A NEW



   

A new-age beach shack with a seventies vibe on the NSW south coast provides the perfect recipe for relaxation for a Canberra family.

Too many cooks can spoil the broth. But sometimes an unexpected ingredient can transform the ordinary into the extraordinary. Peter and Karen Sarris’s beach house, located in Broulee on the New South Wales south coast, is such a recipe. TT Architecture worked on its architectural design; Karen dealt with the interior design; while Peter threw his creative vision into the mix.

“Although we hadn’t worked with Tony Trobe [from TT Architecture] before, we were impressed by his obvious style,” Peter recalls. “We knew what we wanted and modelled the house on the colourful beach change rooms in Melbourne and timber lake houses in New Zealand. We previously had a holiday house located further south, but wanted something a bit more relaxed and easy to maintain.”

The result is a glorified beach shack complete with weatherboards, high pitched roof and seventies retro vibe. Passers-by can’t help but notice its colourful facade from the street, while inside it retains a cosy, intimate feel with all the trappings.

“Our favourite room in the house is the front deck,” Peter says. “It allows us to watch the world go by. It’s a great space, almost European, and we can open it up or close it on a whim. It’s where we get together and play games with the kids or entertain friends.”

Peter, Karen and their three children Portia (14), Taylia (15) and Zak (eight) live in Canberra, but frequent their coastal home as much as possible. “I grew up coming to the coast almost every summer,” Peter says. “Broulee is a haven for kids with so many surfing and swimming options nearby.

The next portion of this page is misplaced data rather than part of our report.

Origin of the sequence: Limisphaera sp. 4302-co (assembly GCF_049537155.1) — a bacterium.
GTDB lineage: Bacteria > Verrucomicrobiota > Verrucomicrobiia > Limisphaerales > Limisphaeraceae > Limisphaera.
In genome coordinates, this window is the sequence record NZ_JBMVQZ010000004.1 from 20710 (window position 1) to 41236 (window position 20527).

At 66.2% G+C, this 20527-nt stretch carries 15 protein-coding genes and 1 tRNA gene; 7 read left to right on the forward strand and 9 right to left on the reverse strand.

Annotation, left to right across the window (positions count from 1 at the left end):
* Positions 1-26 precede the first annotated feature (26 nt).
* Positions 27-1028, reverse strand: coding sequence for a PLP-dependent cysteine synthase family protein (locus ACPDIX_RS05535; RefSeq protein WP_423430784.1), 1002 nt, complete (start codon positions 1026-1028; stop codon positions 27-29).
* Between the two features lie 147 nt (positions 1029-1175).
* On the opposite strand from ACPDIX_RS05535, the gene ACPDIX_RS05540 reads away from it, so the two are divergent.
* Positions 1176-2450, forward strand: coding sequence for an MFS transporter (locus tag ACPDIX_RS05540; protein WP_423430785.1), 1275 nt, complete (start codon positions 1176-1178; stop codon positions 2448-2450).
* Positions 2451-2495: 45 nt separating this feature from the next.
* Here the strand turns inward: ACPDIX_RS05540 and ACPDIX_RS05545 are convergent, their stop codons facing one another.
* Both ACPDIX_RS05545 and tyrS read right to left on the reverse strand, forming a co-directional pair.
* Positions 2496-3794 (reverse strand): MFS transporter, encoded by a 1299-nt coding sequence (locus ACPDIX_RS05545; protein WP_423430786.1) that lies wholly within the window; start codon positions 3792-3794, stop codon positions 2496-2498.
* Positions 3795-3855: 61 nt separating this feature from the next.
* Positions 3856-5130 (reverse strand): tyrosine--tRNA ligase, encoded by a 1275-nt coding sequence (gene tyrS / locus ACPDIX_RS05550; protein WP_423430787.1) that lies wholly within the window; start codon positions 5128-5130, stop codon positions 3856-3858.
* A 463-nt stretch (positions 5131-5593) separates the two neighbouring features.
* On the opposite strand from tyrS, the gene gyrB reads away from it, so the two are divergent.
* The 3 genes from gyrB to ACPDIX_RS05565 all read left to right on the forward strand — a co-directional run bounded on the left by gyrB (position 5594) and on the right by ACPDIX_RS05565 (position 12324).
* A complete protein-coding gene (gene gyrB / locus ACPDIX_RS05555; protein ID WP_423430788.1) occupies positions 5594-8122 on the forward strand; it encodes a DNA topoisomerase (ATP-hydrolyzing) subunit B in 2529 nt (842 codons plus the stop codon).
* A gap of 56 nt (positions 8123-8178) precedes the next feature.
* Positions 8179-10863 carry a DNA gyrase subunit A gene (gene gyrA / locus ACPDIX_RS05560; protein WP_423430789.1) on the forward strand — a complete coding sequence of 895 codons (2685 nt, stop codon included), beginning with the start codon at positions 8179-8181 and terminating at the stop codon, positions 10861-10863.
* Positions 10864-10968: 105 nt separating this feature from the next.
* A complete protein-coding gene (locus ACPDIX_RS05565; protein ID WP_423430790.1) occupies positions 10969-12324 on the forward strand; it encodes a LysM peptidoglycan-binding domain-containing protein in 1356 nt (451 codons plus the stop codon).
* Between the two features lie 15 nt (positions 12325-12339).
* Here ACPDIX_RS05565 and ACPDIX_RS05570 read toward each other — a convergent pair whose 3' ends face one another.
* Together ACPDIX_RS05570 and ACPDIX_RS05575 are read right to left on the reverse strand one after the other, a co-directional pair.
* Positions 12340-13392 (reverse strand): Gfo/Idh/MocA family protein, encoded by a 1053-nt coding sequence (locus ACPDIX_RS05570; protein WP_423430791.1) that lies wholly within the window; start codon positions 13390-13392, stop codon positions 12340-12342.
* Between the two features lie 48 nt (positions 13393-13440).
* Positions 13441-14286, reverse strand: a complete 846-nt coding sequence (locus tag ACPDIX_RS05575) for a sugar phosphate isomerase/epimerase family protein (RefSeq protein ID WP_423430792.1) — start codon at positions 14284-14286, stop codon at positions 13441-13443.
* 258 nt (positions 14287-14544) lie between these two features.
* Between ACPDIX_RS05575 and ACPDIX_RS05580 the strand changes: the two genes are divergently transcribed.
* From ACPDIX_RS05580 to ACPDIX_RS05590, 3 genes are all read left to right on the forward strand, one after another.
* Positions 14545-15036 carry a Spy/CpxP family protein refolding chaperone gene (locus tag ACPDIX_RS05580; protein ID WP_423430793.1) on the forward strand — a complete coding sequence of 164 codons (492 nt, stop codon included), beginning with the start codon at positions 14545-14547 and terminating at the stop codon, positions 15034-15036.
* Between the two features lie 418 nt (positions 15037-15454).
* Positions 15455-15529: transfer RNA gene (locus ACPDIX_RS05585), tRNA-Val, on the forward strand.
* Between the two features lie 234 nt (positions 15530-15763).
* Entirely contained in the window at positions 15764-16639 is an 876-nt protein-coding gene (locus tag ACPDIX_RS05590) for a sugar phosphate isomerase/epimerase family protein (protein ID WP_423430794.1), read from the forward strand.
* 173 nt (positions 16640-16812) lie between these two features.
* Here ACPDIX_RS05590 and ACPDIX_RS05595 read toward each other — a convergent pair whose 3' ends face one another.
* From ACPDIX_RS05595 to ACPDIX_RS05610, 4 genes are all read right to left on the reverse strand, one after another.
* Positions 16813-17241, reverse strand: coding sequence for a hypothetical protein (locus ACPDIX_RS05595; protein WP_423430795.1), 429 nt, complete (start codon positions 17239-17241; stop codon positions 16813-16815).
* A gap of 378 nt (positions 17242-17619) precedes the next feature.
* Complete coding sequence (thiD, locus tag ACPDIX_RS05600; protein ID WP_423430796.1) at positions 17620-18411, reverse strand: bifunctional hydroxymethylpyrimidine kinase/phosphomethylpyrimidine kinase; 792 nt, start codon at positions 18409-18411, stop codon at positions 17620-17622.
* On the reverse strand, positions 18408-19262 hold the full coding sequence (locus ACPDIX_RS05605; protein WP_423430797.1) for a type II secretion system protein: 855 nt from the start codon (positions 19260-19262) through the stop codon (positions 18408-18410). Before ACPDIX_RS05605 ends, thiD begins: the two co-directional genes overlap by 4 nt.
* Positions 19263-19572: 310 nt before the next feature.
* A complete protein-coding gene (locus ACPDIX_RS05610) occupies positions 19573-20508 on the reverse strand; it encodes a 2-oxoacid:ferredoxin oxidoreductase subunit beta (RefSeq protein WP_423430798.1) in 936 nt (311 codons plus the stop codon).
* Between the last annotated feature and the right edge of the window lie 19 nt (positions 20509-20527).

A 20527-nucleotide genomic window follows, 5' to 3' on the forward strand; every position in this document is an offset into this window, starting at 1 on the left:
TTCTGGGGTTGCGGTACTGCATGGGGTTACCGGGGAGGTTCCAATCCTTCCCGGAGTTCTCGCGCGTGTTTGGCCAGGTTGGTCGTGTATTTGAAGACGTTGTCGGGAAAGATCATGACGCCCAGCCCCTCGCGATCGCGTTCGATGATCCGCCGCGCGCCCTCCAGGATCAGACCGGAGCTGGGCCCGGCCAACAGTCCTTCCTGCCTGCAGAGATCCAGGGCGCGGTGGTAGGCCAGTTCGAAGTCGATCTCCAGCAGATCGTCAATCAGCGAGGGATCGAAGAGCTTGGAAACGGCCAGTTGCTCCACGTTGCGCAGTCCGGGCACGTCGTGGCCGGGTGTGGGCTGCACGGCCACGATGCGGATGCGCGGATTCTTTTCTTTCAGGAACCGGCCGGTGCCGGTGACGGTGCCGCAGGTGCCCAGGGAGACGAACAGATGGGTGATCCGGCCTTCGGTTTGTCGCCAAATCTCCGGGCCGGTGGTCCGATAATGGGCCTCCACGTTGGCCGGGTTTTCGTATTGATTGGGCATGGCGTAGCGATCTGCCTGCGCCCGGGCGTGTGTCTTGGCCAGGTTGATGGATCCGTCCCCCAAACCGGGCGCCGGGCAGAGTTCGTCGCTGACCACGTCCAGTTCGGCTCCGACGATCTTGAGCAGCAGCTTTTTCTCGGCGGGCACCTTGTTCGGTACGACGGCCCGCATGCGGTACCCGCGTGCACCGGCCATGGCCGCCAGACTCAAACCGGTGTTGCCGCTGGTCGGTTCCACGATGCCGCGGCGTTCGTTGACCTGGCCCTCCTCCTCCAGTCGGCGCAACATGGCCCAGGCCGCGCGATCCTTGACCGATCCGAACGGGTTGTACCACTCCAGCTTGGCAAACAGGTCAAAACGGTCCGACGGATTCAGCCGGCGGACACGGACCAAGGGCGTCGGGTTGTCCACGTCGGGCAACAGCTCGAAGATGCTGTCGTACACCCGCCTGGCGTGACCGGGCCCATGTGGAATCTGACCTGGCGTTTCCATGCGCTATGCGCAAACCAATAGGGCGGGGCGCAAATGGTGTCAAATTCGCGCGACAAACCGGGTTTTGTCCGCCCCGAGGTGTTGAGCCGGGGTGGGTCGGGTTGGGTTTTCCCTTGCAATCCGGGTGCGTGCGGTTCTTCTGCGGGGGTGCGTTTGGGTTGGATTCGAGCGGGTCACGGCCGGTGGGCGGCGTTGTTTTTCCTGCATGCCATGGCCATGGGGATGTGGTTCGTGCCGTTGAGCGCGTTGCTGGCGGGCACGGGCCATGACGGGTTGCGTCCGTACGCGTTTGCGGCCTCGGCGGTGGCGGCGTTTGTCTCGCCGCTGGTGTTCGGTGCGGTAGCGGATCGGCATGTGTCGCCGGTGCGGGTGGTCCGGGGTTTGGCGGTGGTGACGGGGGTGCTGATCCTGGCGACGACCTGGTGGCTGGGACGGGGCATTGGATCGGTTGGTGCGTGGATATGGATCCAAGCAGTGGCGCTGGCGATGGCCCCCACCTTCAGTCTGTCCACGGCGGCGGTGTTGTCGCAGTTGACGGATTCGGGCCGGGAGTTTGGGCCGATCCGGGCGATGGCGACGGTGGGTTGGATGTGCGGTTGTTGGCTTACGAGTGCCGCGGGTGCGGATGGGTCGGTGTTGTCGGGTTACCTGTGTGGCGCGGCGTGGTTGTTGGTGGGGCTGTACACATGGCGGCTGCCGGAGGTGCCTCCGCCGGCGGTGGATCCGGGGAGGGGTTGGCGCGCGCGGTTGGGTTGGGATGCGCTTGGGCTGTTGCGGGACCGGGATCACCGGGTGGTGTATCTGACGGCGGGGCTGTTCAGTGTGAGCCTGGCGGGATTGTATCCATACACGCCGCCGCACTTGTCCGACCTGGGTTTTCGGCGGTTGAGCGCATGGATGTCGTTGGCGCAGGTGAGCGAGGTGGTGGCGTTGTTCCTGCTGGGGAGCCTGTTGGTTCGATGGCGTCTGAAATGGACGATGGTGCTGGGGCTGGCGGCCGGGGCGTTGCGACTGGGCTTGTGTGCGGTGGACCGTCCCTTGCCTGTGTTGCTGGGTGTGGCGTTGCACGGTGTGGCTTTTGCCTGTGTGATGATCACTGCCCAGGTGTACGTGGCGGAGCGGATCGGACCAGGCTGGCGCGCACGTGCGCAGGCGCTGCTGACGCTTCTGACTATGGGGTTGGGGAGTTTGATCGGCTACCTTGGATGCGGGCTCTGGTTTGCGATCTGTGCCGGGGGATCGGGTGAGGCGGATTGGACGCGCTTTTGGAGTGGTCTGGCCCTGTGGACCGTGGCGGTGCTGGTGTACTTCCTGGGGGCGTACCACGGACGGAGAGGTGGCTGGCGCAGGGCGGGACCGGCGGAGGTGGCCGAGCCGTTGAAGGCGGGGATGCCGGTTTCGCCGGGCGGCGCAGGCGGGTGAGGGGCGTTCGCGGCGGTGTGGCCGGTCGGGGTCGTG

Our proximity to the beach gives our kids freedom. We don’t need the car once we arrive,” he adds. But it was not always this good. When they first purchased the property, it featured a decrepit fibro riddled with asbestos. “Our original intention was to keep the house simple and renovate,” Peter explains, “but it ended up being a knock-down job.”

This couple’s new three-bedroom home could not be further from the original. It now features two peaked pavilions. The smaller of the two houses cars and weekend hardware such as surfboards, snorkelling gear and bikes. It also features a loft space — an afterthought that’s a huge success. This is where this couple’s children like to hang out with friends or enjoy their own space. “The loft was one of those on-the-spot creative ideas that really worked,” Peter admits. “We had a terrific builder who was happy to follow such twists and turns as we went along.”

The complete story was originally published in Australian Country issue 16.1. Click here to subscribe to our magazine.

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Words Siobhan O’Brien
Photography Lisa McKelvie

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